The demand for luxury residential property in Spain shows no signs of slowing down. There is more luxury property available and at higher prices than last year.
Property portal pisos.com has analysed the luxury market and the results show that there has been a marked increase in volume of luxury property. 2.22% of second-hand properties cost 1 million euros or more, an increase of 0.3% since last year. In 2016 the percentage of homes over 1 million euros was 1.92%, and in 2015 it was 1.62%.
Additionally, the average price per house has also grown. The average high-end property has gone from 1,940,811 euros in 2016 to 1,972,194 euros at the end of August 2017, an increase of 1.62%. However, the average price per square metre of a luxury home in Spain stands at 4,649 euros. This represents a variation of -16.33% compared to 2016 when the figure was 5,556 euros per square metre. The current price is closer to that of 2015 when the average per square metre was 4,606 euros.
One Luxury Property = 14 Standard Properties
Currently, the price of luxury housing per square metre is a massive 3,092 euros higher than that of standard second-hand housing, which is currently 1,557 euros per square metre. Using this as a guide, a typical property of 90m² would cost 140,130 euros. This is a massive 1,832,064 euros below the average price of a luxury property. This means you could theoretically purchase 14 standard properties for the price of one luxury home.
The difference is even more obvious when compared to the more expensive homes currently for sale in Spain. The ranking is led by a house in Benahavís (Málaga) which is currently for sale for 29 million euros. The second place is a house for sale in Marbella (Málaga) which is on the market for 24 million euros. Two other houses in Marbella occupy the next two spots, one with a price of 19.8 million, and another with a price of 17.5 million.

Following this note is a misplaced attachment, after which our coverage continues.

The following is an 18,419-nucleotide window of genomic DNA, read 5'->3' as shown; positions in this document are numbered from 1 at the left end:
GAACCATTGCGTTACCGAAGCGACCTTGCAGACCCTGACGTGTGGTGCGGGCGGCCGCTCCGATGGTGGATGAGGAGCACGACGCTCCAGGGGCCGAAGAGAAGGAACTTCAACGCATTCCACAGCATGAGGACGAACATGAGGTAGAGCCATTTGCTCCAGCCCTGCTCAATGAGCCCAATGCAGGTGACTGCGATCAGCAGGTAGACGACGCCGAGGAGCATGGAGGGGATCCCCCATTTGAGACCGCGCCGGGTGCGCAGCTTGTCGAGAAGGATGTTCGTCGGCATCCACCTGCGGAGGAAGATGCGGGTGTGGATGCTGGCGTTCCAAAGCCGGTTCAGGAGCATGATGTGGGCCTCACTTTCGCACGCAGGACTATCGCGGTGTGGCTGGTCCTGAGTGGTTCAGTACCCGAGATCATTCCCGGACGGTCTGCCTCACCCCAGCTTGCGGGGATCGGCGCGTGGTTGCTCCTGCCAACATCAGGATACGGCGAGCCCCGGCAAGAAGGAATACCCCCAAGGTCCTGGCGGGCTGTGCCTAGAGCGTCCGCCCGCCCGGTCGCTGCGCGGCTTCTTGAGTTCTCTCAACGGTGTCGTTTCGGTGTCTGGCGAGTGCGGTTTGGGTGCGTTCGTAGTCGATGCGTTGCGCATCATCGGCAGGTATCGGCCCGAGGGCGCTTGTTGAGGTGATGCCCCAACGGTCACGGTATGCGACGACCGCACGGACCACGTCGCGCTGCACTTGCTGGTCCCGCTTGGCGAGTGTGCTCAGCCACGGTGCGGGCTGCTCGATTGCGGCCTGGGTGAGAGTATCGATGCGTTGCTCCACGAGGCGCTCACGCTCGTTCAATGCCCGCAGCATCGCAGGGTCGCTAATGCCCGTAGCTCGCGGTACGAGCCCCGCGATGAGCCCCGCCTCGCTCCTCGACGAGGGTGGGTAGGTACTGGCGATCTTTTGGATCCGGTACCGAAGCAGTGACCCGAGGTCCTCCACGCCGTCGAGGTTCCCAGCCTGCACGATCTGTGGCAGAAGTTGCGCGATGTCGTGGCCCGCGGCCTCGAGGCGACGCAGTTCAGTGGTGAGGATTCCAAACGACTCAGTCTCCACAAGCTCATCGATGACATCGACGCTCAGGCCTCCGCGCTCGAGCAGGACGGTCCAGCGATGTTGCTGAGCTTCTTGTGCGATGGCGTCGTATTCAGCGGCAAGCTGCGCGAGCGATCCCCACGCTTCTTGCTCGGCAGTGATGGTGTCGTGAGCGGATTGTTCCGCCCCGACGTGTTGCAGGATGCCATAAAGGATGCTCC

According to Miguel Angel Alemany, general director of pisos.com, “the Spanish luxury market is in good health with Spanish buyers being involved in almost half of all operations”. As for international demand, Alemany says that “beyond traditional European customers such as the British or French, the Latin American buyer is gaining positions, as is the Scandinavian, American and Canadian.”
What and where?
As for the motivation, Alemany indicates that “in most transactions investment is the main factor”. However, those who buy a luxury property with the aim of making it their second home is growing rapidly.
The most common type of luxury housing available in Spain is the villa (30.72%), followed by the townhouse (26.02%) and the apartment (17.19%). The average luxury property is 607 square meters (30 more than in 2016 and 6 less than in 2015), divided into five rooms and four bathrooms, in addition to the living room and kitchen. The majority have a large garden, private heated pool, gym, garage for more than three cars and domotic systems. 49.39% of these homes are in good condition, while 5.76% need renovation.
As for the locations, Madrid accounts for the largest number of luxury homes for sale with 20.40% of all high-quality properties being in the capital. They are followed by Málaga (17.76%), Barcelona (16.66%), Balearic Islands (12.74%) and Alicante (8.26%). As for the provinces with the highest proportion of high-end property, the largest share is found in the Balearic Islands (10.70%), followed by Madrid (7.11%), Malaga (5.79%), Barcelona (5.08%) and Guipúzcoa (4.41%).